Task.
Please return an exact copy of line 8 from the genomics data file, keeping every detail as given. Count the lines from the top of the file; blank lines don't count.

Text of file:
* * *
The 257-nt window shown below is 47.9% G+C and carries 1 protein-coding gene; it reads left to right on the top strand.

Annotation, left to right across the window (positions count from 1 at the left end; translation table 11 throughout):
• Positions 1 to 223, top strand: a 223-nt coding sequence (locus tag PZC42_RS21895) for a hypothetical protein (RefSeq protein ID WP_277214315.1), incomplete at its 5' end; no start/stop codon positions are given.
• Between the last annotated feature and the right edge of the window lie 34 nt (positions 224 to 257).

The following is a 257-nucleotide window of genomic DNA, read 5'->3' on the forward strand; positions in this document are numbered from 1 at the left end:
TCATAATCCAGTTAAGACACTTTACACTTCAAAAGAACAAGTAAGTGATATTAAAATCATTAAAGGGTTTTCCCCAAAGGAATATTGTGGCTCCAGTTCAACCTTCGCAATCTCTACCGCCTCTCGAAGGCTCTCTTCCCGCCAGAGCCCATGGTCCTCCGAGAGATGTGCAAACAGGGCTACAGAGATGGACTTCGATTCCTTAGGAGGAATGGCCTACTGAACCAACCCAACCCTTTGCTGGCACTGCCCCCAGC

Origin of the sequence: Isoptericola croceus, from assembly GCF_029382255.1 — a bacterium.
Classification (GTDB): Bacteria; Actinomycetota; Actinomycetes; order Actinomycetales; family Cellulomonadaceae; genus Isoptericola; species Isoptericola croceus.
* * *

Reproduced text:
Classification (GTDB): Bacteria; Actinomycetota; Actinomycetes; order Actinomycetales; family Cellulomonadaceae; genus Isoptericola; species Isoptericola croceus.